Grant Funding Scheme Turns Down 99 Per Cent of Applicants
As few as one per cent of small firms that have applied for funding through the Government’s Enterprise Finance Guarantee (EFG) scheme have received help, according to a survey by financial adviser Clifton Asset Management (CAM).
The survey of 1,000 small businesses also found that just 68 per cent had heard of the scheme – and almost all of these (93 per cent) did not think it would be worth applying for because the application criteria is so tight.
The EFG scheme was announced in January this year, and is a Government initiative supporting up to £1.3 billion of new lending to viable businesses with a turnover of up to £25 million.
Under the terms of the scheme, banks are advised to lend to businesses that they would be happy to lend to commercially, regardless of the Government guarantee, according to CAM.
CAM financial director, Ellis Organ, said that the criteria businesses are required to meet to successfully apply for funding is unachievable for most firms.
“Unless a firm can demonstrate to the bank that it is in a very strong and stable position with good profitability and a good balance sheet, they are not going to lend to them,” he said. “The EFG is irrelevant if you don’t meet this high threshold. Firms should only spend time applying for lending if they meet the criteria.”
Organ added that the Government is also expecting the banks to lend to firms while paying back the public money that they have received.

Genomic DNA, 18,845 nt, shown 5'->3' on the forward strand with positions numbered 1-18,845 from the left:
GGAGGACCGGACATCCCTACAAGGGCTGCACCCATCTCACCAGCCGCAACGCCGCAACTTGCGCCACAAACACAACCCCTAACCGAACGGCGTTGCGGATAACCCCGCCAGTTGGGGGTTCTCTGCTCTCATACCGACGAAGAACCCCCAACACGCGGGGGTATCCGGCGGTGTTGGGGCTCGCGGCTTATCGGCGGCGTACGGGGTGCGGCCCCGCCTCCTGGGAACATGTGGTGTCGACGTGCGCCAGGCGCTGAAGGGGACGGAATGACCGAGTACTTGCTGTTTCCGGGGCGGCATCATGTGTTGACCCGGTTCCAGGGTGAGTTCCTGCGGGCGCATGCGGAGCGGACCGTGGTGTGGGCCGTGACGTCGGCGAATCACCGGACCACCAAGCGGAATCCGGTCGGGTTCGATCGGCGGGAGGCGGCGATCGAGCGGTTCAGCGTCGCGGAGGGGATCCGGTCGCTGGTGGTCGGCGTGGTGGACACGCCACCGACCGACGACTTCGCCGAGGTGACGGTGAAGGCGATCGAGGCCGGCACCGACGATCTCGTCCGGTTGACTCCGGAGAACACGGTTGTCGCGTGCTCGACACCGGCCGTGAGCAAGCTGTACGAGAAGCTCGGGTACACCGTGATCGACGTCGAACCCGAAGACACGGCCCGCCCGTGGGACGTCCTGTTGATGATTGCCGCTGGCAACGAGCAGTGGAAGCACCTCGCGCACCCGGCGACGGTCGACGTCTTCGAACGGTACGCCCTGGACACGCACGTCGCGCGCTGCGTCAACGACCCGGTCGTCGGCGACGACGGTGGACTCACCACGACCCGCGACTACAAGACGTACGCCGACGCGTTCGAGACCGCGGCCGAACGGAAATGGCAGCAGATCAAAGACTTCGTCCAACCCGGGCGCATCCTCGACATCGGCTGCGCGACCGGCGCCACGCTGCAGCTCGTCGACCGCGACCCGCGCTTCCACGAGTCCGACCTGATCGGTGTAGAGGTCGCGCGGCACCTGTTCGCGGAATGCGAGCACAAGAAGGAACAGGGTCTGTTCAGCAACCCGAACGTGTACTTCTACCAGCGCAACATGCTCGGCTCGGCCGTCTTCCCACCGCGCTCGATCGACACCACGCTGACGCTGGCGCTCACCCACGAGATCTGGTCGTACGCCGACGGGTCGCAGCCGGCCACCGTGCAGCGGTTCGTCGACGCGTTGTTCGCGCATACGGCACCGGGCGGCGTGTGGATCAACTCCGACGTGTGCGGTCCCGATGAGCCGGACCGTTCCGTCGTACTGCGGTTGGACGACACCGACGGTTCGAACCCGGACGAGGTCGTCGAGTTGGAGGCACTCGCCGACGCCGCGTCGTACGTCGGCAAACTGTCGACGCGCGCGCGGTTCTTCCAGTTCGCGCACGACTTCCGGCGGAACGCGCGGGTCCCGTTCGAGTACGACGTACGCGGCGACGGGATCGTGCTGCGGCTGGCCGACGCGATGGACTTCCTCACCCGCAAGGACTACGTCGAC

“The Government, or the taxpayer, is now a shareholder in most of these banks – you can’t return capital to the shareholder and lend money at the same time,” he said.
Clifton director, Anthony Carty, criticised the Government for not publicising the scheme enough.
“If this is supposed to be the Government’s flagship idea for helping UK firms out of the recession, it is a damning statistic that more than one in four of the people we spoke to didn’t even know what the EFG was,” he said.
“This gives you the sense that maybe the Government isn’t putting as much pressure on banks to promote the scheme and lend cash as they would like us to believe,” added Carty.
The Department for Business, Innovation and Skills (BIS) said that many businesses have benefited from the scheme and that it is widely publicised, but was unable to say how many small firms have applied to the scheme.
“Already, more than 4,900 businesses have been offered loans totalling nearly £504 million under the scheme,” said a BIS spokesman. “Commercial lending should be the first port of call for companies seeking investment, but a Government guarantee under the scheme can help firms who have insufficient or no security.”